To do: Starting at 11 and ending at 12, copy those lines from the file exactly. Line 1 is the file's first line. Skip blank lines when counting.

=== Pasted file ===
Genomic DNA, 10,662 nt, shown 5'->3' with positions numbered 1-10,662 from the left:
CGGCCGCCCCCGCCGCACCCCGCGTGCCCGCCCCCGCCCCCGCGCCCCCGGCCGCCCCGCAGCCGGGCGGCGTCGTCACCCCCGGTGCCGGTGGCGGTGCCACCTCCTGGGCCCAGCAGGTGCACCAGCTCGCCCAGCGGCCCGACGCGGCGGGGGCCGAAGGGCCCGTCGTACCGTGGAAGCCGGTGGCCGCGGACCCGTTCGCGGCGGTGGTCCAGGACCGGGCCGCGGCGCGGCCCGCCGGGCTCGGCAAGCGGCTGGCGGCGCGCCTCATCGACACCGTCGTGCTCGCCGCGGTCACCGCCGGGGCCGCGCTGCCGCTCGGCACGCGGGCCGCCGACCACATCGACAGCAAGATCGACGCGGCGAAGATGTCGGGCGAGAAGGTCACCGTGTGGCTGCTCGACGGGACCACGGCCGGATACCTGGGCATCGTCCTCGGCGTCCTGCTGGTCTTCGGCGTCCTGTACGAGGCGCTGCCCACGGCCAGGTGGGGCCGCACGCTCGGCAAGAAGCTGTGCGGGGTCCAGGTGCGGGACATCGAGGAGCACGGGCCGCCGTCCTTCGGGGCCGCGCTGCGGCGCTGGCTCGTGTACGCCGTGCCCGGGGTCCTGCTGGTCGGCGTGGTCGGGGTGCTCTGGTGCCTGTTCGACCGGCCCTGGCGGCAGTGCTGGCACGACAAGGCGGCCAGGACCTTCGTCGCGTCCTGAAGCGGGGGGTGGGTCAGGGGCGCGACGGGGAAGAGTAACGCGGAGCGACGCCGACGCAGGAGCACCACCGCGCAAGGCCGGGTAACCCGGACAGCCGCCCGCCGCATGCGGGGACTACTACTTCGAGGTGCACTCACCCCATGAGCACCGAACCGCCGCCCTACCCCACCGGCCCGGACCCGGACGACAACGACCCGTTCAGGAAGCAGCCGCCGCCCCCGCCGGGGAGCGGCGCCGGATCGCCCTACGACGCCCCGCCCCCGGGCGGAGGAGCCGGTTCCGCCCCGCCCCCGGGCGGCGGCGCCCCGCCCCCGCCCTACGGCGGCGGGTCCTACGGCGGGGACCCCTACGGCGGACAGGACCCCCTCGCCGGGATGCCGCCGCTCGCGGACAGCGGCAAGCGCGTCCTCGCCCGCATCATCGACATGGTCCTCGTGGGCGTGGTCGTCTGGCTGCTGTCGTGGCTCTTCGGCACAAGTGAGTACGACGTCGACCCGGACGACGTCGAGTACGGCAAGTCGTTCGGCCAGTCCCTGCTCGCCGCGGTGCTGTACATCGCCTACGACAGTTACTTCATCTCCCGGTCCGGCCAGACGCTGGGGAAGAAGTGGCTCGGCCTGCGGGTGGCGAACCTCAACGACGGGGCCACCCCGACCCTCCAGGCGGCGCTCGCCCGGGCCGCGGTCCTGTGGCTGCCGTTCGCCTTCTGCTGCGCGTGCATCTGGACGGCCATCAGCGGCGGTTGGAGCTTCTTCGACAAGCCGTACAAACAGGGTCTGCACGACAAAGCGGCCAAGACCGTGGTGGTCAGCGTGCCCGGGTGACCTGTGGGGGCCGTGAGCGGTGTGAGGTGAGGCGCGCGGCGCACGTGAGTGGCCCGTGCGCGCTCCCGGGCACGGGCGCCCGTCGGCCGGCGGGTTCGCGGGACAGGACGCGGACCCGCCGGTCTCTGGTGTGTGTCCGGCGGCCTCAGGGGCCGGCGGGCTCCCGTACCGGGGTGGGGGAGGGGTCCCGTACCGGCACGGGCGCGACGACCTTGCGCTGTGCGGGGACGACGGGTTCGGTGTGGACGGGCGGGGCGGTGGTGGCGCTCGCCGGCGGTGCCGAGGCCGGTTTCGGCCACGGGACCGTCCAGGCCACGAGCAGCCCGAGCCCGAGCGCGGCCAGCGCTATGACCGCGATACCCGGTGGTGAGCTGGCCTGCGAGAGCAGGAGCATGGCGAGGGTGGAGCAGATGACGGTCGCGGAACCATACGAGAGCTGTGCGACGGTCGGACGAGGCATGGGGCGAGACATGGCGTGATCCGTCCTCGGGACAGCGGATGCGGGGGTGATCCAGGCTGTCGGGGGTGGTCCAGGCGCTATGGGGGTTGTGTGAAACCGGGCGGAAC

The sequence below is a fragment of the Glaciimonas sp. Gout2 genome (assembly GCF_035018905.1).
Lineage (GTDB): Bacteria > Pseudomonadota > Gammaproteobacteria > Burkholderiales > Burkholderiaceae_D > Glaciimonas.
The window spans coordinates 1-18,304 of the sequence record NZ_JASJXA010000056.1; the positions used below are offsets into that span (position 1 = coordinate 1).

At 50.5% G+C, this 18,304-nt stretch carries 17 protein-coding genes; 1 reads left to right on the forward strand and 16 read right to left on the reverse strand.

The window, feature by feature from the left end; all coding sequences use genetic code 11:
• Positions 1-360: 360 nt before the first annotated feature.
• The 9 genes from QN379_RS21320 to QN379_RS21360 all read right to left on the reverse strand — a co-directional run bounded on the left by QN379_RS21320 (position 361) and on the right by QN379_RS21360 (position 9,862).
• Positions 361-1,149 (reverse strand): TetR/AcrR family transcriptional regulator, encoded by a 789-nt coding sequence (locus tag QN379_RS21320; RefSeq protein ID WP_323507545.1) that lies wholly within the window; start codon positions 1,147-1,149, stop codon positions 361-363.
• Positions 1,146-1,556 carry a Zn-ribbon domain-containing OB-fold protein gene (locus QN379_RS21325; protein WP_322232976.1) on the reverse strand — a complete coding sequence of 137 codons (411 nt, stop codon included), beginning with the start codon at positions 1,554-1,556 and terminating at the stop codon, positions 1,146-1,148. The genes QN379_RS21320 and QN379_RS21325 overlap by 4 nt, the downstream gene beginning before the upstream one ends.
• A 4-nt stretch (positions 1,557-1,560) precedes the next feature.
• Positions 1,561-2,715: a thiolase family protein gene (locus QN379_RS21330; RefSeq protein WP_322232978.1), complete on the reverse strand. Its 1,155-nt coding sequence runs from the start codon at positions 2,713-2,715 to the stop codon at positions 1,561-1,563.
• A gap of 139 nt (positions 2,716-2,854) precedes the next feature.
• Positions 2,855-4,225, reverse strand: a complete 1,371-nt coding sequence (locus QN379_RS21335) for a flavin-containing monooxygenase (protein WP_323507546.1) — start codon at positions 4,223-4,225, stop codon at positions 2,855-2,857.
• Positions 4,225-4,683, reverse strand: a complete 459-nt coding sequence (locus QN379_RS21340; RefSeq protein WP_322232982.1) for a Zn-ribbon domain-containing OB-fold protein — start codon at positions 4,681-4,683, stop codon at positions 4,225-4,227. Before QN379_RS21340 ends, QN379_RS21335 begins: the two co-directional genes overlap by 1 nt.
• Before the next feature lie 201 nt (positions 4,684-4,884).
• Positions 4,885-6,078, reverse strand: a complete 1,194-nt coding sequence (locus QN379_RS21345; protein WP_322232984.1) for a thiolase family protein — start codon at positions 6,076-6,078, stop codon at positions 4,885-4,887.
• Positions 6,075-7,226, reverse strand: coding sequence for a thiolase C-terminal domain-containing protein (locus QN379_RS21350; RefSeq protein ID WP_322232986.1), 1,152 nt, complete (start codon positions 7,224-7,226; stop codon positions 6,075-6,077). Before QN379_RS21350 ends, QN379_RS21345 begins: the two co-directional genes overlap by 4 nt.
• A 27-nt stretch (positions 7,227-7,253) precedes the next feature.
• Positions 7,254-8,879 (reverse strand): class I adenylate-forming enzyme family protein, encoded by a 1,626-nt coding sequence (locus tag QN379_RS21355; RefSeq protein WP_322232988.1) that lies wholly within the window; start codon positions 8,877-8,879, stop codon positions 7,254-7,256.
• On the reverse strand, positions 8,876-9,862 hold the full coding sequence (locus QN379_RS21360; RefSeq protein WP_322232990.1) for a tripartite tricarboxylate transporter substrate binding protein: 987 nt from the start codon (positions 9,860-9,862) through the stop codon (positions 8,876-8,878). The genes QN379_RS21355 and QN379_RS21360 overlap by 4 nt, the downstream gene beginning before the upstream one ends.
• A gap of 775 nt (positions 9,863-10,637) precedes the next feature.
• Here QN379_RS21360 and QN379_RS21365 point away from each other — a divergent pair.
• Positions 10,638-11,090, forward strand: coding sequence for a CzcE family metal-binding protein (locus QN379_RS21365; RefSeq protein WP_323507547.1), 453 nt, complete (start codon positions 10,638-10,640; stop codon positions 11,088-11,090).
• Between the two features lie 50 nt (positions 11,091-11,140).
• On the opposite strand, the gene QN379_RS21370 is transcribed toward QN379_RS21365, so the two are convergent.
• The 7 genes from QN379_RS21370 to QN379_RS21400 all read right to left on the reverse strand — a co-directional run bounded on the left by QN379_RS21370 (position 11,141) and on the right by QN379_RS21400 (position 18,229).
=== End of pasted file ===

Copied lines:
• Positions 1,146-1,556 carry a Zn-ribbon domain-containing OB-fold protein gene (locus QN379_RS21325; protein WP_322232976.1) on the reverse strand — a complete coding sequence of 137 codons (411 nt, stop codon included), beginning with the start codon at positions 1,554-1,556 and terminating at the stop codon, positions 1,146-1,148. The genes QN379_RS21320 and QN379_RS21325 overlap by 4 nt, the downstream gene beginning before the upstream one ends.
• A 4-nt stretch (positions 1,557-1,560) precedes the next feature.